This is a well-diversified portfolio that includes more than 500 stocks, the top 10 of which represent just over a fourth of its assets. Market-cap weighting tilts the portfolio toward the largest growth stocks, which are not necessarily the fastest-growing. Most of the fund's sector weightings are similar to the category norm, but it has a smaller stake in the financial-services sector and greater exposure to the technology sector. Like most of its peers, the fund favors stocks in the healthcare, technology, and consumer cyclical sectors. The fund does not make any sector-relative adjustments to its selection criteria, and there are no constraints on sector weightings or valuations. Yet, at the end of January 2017, its holdings were trading at an average multiple of forward earnings comparable to the category average.
The fund employs full replication to track the market-cap-weighted S&P 900 Growth Index. This benchmark effectively diversifies risk, promotes low turnover, and accurately represents its target market segment, supporting the Positive Process Pillar rating.
The selection process begins with the stocks in the S&P 900, which combines the large-cap-focused S&P 500 and S&P MidCap 400. S&P assigns composite growth and value scores to each stock in the S&P 900 using three growth metrics (12-month price momentum and the three-year change in earnings and sales per share) and three value metrics (price/book, price/sales, and price/earnings). It then ranks each stock by the ratio of its growth score to its value score. When a stock falls in the most value- or growth-oriented third of the S&P 900, S&P fully allocates it to the value or growth index, respectively. S&P partially allocates stocks that do not exhibit a clear style to both indexes, so there is considerable overlap between the two. They each represent about half the assets in the S&P 900 and are rebalanced annually in December. The fund's market-cap-weighting approach helps mitigate turnover, which should translate into lower transaction costs.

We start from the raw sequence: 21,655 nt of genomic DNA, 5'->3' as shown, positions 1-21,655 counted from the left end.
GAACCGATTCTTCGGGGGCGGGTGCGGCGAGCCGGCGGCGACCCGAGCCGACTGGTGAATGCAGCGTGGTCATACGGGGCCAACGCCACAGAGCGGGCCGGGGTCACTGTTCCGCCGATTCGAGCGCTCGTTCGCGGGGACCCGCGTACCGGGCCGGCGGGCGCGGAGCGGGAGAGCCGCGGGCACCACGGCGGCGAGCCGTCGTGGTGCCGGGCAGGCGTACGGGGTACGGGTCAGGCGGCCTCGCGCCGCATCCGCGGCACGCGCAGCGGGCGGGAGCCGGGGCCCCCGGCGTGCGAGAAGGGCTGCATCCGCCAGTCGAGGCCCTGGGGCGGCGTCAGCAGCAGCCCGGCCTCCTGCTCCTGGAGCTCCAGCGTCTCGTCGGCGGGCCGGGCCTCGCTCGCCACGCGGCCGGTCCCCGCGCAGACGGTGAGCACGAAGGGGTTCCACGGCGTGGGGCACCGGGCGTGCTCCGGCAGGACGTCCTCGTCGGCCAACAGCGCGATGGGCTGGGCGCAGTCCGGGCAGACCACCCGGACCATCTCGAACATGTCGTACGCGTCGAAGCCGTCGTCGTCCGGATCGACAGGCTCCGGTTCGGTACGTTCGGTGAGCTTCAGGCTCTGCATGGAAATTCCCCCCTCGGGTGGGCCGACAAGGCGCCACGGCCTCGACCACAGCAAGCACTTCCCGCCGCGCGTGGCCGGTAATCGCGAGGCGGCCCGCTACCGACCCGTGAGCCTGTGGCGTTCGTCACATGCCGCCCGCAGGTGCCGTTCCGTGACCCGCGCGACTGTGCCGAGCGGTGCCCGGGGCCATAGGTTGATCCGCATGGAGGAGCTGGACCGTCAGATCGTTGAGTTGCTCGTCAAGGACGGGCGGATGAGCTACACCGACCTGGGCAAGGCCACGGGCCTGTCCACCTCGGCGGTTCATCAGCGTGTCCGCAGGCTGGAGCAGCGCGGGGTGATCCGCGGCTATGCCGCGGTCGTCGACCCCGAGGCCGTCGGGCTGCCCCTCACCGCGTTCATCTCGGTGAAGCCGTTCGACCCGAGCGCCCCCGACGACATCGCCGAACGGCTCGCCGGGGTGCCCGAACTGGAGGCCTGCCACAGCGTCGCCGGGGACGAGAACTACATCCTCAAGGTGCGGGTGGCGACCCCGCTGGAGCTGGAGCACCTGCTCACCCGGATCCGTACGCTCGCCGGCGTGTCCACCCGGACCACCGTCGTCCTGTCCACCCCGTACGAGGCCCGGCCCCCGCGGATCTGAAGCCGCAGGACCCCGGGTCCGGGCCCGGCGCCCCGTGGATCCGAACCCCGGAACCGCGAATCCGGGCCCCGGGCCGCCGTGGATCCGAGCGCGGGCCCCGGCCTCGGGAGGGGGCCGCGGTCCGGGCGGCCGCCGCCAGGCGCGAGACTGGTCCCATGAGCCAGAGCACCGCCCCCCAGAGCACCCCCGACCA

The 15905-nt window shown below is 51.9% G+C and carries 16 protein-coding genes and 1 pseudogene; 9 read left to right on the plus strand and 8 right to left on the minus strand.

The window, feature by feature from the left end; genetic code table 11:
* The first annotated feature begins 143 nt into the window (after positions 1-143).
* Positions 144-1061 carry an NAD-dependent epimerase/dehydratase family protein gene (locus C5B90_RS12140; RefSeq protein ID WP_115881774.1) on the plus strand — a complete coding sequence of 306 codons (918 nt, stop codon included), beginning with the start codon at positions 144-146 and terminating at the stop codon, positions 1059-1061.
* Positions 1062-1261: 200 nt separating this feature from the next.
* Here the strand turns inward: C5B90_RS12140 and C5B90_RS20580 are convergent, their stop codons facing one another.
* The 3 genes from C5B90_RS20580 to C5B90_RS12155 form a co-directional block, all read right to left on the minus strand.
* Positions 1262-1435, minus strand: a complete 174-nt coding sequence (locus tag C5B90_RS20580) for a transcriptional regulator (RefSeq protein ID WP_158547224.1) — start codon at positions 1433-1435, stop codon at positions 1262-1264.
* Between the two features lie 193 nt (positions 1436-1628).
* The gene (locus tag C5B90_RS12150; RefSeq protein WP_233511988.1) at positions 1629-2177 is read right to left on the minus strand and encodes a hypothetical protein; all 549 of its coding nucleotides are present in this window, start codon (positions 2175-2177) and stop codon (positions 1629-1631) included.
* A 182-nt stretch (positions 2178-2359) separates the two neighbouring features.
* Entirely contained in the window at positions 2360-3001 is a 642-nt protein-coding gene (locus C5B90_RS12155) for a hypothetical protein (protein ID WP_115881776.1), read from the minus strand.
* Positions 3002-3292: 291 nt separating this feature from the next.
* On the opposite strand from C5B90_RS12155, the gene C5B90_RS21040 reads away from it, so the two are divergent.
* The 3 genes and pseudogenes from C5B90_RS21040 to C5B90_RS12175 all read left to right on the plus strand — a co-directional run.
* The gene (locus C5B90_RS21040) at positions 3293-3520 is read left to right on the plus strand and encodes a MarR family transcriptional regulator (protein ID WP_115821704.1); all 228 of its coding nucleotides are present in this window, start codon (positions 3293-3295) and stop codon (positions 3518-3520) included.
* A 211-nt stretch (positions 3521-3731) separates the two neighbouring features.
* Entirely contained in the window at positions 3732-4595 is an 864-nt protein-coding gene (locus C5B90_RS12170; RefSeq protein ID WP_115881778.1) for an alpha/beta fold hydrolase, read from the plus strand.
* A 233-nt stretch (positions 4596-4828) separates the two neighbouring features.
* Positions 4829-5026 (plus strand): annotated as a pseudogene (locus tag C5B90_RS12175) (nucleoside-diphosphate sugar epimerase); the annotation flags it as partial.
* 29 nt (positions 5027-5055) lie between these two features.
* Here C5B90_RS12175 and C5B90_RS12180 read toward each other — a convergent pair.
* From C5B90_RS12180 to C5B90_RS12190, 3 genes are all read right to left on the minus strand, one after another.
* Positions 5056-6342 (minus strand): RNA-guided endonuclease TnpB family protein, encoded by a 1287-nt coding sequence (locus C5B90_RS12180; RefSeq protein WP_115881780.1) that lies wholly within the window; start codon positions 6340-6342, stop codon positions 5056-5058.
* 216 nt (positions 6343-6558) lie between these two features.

At the same time as the index change in January 2017, BlackRock cut the fund's fee to 0.05% from 0.07%. This expense ratio is among the lowest in the category, supporting the Positive Price Pillar rating. The managers generate ancillary income for the fund through securities lending, which helps offset its expenses.
Vanguard Growth ETF
(0.08% expense ratio) and Schwab U.S. Large-Cap Growth ETF
(0.04% expense ratio) are among the lowest-cost alternatives, and each carries a Morningstar Analyst Rating of Silver. Like IUSG, they both target large- and mid-cap stocks representing the faster-growing half of the market and weight their holdings by market capitalization. However, they apply more-generous buffer rules to mitigate turnover, which should help keep transaction costs down but could also permit greater style drift.
Guggenheim S&P 500 Pure Growth ETF
(0.35% expense ratio) offers a more exaggerated growth tilt. It applies more-demanding growth selection criteria and weights its holdings by the strength of their growth characteristics. This has made RPG more volatile than IUSG during the past five years and typically results in higher turnover.
A momentum fund, such as iShares Edge MSCI USA Momentum Factor
(0.15% expense ratio), may also be a good alternative. Historically, relative performance has tended to persist in the short term. To take advantage of this effect, this fund targets stocks with the best recent risk-adjusted performance and weights its holdings according to both their relative momentum and market capitalization. However, it rebalances only twice a year. It carries a Morningstar Analyst Rating of Silver.